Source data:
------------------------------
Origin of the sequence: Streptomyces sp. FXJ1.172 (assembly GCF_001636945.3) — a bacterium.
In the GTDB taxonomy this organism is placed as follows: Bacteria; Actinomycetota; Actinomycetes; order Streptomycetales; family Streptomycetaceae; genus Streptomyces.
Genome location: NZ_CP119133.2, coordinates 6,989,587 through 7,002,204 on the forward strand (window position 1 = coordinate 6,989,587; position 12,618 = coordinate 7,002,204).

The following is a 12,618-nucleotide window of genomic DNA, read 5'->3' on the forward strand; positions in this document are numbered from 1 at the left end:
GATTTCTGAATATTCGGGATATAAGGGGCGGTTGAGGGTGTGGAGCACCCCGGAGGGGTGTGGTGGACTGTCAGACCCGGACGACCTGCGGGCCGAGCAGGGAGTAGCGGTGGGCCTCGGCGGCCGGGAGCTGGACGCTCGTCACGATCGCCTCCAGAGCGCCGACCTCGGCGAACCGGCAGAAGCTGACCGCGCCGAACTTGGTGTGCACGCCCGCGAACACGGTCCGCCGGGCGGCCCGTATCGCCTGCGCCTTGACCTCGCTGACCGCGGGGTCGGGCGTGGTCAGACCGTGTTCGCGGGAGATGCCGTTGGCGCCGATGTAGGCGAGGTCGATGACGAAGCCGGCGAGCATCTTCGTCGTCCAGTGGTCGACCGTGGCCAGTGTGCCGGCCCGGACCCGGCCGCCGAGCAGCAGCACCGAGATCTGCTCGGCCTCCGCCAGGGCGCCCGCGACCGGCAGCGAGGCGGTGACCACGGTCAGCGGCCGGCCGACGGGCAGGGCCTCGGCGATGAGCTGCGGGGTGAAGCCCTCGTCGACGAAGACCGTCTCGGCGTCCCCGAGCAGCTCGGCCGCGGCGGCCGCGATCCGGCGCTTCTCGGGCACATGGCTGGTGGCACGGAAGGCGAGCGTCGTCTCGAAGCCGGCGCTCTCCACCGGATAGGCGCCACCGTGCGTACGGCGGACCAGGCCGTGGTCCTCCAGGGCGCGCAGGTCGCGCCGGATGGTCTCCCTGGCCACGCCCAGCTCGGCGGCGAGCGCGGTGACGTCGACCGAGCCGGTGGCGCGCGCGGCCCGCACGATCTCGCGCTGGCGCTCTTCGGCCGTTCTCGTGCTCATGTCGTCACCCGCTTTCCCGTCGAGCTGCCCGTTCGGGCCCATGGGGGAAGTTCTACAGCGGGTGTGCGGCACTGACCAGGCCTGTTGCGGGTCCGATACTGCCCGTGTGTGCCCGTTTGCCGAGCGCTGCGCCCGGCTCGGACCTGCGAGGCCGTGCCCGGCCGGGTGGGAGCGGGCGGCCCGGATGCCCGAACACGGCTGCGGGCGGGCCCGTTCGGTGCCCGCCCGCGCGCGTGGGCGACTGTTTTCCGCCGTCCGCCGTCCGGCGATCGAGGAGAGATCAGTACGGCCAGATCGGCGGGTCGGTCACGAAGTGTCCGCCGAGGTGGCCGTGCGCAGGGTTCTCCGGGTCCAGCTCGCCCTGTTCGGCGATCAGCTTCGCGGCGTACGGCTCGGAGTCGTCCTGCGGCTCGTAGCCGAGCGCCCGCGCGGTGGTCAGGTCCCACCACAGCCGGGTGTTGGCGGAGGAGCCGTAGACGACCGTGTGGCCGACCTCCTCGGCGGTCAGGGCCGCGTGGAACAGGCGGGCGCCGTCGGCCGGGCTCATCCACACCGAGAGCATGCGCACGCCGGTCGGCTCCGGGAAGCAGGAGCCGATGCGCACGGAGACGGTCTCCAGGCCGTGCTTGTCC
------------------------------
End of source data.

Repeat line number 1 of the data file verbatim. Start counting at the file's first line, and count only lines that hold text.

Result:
Origin of the sequence: Streptomyces sp. FXJ1.172 (assembly GCF_001636945.3) — a bacterium.